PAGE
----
Figure 1 displays a histogram of ramp slopes during all 221 observed WhMD boardings. The distribution is generally bell shaped with a peak from 3.5 to 5 degrees and tailing to the right. The minimum observation is negative 1 degree and maximum observation is positive 14 degrees.Figure 1. Frequency Distribution of Observed Ramp Slopes During Boarding (n=221)

The mean ramp slope for all WhMD boardings was 4.5° (± 2.7°). The frequency distribution of ramp slopes during all WhMD boardings is displayed in Figure 1. The mean ramp slope for power WhMDs, manual WhMDs, and scooters were 4.6° (± 2.8°), 4.2° (± 1.7°), and 4.6° (± 2.9°), respectively. Distribution of data was nonparametric as determined by Shapiro-Wilk test, therefore Kruskal–Wallis one-way analysis of variance (α=0.05) was used to test for significance. There were no statistically significant differences in ramp slope based on WhMD type (p=0.930). Ramp slopes for the two strollers were 1° and 3.5°. (Due to small sample size, stroller ramp slopes were not included in statistical analysis.)

Table 2: Ramp Slope Based Upon Deployment Level (n=221)

Slope (°)
Sidewalk Level Street Level

Mean (± SD)

4.0 (± 2.1)

8.9 (± 3.5)




Table 2 details the mean and maximum ramp slopes observed based upon ramp deployment level. Table 3 indicates the percentage of deployments exceeding the proposed ADA maximum allowable ramp slope of 1:6 (9.5°).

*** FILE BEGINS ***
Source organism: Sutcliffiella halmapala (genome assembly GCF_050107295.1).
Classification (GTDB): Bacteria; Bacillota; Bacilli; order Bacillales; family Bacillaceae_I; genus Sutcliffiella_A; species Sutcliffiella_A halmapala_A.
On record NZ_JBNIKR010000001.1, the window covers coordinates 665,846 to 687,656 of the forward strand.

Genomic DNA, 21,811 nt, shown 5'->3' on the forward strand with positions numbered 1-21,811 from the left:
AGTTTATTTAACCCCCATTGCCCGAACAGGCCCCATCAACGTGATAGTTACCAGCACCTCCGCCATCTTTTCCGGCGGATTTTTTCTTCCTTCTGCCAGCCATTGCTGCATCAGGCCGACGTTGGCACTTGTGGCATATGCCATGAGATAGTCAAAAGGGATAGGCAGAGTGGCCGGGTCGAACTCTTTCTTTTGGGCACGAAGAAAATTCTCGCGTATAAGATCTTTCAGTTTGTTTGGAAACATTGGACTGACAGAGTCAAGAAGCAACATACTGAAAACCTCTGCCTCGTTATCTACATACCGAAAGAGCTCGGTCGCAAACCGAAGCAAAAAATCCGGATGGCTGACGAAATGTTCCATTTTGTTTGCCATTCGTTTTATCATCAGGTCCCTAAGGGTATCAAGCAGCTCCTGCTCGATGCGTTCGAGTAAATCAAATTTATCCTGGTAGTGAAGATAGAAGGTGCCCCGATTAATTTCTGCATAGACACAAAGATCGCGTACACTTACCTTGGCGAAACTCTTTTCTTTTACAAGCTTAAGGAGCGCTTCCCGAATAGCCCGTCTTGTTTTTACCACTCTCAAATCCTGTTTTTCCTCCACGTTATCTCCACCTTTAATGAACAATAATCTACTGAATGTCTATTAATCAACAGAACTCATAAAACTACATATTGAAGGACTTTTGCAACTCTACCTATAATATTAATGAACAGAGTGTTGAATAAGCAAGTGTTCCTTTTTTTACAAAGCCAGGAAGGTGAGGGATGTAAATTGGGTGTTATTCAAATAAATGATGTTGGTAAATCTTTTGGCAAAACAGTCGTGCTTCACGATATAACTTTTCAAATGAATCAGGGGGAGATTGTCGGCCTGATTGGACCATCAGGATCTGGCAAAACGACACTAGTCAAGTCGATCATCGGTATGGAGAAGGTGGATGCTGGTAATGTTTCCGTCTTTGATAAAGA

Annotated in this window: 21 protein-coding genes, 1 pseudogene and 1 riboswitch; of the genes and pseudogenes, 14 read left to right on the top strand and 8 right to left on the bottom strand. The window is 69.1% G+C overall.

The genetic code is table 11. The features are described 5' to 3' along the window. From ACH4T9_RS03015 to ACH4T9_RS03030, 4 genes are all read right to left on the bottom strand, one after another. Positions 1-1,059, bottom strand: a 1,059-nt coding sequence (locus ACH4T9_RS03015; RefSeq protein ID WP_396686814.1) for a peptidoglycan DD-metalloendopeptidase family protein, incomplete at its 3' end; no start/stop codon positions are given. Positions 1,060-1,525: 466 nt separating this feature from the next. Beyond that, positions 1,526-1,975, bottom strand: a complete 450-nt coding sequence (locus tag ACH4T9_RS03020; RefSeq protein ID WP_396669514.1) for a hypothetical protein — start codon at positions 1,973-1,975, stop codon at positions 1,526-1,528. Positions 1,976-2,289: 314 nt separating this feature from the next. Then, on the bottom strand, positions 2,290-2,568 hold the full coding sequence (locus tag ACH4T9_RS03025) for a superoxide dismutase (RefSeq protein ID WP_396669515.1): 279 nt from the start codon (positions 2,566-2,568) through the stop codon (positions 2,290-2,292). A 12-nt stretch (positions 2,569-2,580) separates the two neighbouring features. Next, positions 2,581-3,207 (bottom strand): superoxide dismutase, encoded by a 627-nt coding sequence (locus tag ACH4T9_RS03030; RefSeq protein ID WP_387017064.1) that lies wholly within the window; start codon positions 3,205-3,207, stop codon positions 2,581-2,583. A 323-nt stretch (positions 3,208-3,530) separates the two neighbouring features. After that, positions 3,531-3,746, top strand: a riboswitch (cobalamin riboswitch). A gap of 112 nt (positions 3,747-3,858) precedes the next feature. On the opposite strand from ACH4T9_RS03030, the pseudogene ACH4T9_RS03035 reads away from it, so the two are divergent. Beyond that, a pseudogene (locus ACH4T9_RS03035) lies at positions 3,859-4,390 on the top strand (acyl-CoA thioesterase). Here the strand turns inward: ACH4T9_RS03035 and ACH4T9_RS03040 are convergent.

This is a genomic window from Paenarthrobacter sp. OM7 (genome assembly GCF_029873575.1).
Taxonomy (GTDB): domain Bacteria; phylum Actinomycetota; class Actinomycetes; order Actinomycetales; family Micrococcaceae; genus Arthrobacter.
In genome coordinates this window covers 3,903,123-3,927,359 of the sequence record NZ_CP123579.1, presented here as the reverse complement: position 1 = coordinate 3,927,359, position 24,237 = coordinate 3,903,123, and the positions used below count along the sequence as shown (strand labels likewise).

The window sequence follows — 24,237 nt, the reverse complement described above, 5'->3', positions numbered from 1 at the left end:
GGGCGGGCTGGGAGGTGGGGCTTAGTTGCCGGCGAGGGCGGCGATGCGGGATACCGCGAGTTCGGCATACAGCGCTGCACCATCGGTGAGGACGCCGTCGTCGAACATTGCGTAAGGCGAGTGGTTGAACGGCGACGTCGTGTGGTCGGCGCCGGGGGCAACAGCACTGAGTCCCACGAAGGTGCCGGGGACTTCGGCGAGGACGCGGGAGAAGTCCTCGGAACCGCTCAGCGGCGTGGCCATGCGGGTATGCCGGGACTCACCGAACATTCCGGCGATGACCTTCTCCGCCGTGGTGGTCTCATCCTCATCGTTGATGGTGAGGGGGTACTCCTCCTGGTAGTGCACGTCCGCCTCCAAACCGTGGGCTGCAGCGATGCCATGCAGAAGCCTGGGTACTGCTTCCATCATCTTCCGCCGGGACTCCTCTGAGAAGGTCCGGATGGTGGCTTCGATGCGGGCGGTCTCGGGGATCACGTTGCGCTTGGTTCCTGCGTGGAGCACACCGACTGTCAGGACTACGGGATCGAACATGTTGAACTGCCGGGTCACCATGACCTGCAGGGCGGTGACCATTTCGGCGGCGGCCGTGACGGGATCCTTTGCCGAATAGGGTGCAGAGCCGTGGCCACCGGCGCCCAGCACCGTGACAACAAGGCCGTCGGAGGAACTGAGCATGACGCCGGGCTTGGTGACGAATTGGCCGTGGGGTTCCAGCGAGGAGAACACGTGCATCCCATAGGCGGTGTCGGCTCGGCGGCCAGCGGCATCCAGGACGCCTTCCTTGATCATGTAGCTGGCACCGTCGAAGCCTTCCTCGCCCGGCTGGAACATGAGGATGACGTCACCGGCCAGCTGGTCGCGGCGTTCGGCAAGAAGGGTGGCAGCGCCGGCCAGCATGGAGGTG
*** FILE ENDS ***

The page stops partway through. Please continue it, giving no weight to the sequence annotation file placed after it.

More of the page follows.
Table 3: Percent of Deployments Exceeding Proposed ADA Allowable Ramp Slope Based Upon Deployment Level (n=221)

Sidewalk Level
Street Level



Note: Proposed allowable ramp slope is 9.5° regardless of deployment location.


Almost half of ramp deployments to street level exceeded the proposed new ADA guideline for maximum ramp slope. This finding is significant, especially given that the bus used in this study was able to achieve a 1:6 ramp slope when deployed street level. When deployed to a sidewalk with a 6” curb, this bus can achieve a 2° ramp slope, however 2.5% of ramp deployments at sidewalk level exceeded also exceeded the proposed new ADA guideline of 1:6 (9.5°).

Ramp and bus design, as well as the built environment, influence the minimum achievable slope. This bus was equipped with an interlock that prevented ramp deployment without activation of bus kneeling, but the amount of kneeling was controlled by the bus operator (Note: the interlock feature is decided by individual transit agencies and not standard in all buses).

In some instances, we observed exterior terrain that sloped away from the bus, so that the end of the ramp laid on a surface below street level. In other instances, it was visibly apparent that the operator did not fully kneel the vehicle before deploying the ramp. When deployed to a high curb with upward sloping terrain, it was possible for the exterior end of the ramp to be higher than the interior end.